Today I feel unlike myself.
This used to occur more often in the past which is why I feel rattled as I wake up only to find myself trapped in a bodyless sensation. I roll out of bed, slide into my pink fluffy slippers cuddle up in my cozy dressing gown and head to the living room where I turn up the heating in the hopes of the warmth bringing back shreds of my usual self. Yet alas: even with my toes now perfectly toasty, my whole body enclosed by a climate so snug, I have trouble knowing what to do with myself. I feel….displaced. Like I lost something. Like I lost the core of my very being.
I try to go about my day as usual; washing the dishes, studying briefly, distracting myself with a book, a movie… nothing helps. I feel trapped. But how can I when I feel so clearly lost? Do I feel captured in not knowing who I am anymore?
“Leave philosophy to Aristotle” is what my grandfather once said to me. He is a sharp man as they say, a man who chooses to observe the world through a black and white lense. Sometimes I ask myself if it was indeed his own doing; looking at the world as a sharp contrast, nothing more, nothing less. Our upbringing surely defines the way we perceive our surroundings as well. Yet I’ve always thought it a rather idiotic thing, to not look beyond what we are told.
I was one of those children which held an internes curiosity for everything. The enigma that fascinated me the most: humanity. Countless of my childhood memories are impressions left by strangers. I remember once standing in a full elevator, holding the hands of my parents, when a woman walked in and placed herself in one of the front corners. We were in a shop which housed departments on numerous floors.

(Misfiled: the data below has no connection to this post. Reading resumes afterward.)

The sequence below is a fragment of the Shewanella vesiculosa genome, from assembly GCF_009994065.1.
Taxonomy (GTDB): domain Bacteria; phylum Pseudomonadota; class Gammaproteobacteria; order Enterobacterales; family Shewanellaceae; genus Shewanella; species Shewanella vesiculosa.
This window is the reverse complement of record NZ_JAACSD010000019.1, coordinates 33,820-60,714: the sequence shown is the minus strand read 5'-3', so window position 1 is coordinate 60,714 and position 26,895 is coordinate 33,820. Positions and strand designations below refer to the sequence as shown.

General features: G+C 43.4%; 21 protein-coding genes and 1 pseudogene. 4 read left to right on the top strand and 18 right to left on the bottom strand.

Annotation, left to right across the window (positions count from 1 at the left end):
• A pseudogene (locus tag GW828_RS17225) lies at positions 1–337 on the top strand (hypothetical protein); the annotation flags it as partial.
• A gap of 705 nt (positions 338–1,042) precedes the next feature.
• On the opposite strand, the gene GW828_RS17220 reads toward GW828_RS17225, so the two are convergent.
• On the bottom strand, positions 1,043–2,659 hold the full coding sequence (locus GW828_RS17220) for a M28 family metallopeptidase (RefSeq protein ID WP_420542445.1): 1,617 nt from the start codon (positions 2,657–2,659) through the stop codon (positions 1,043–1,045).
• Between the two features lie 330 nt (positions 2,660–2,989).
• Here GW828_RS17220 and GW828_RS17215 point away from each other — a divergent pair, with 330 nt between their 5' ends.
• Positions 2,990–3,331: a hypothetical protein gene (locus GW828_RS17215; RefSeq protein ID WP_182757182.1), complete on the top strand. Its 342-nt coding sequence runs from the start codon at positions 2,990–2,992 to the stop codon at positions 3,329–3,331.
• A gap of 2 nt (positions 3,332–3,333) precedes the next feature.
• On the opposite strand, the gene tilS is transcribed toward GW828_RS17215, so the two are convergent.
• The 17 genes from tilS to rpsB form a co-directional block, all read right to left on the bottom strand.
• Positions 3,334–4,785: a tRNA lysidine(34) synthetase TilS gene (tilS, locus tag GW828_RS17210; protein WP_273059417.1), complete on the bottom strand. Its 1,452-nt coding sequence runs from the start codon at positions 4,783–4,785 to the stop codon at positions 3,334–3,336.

As we were moving upwards, the woman started to suddenly furiously scratch the back of her upper arm. She did this for the rest of the ride until we arrived at her floor. Only once chattering people started pouring out of the elevator did I notice she was bleeding on the very same arm she so viciously attacked. Elevator doors closing once more, I glimpsed the woman now noticing the blood trickling down her arm and onto the carpet. She didn’t even look surprised. The doors shut and we continued up, though my thoughts stayed down there, on that very floor, for the rest of the shopping trip.
Sometimes I still wonder about it today. Yet it took until today for me to fully understand the woman, for she had felt what I am experiencing at this very moment: discomfort in one’s own skin. So much so, that she wanted to shed hers while I write this, in the hopes of finding the glue that holds it all together.
*image credit goes to thi.dee on Instagram. Thank you for permitting me to use them!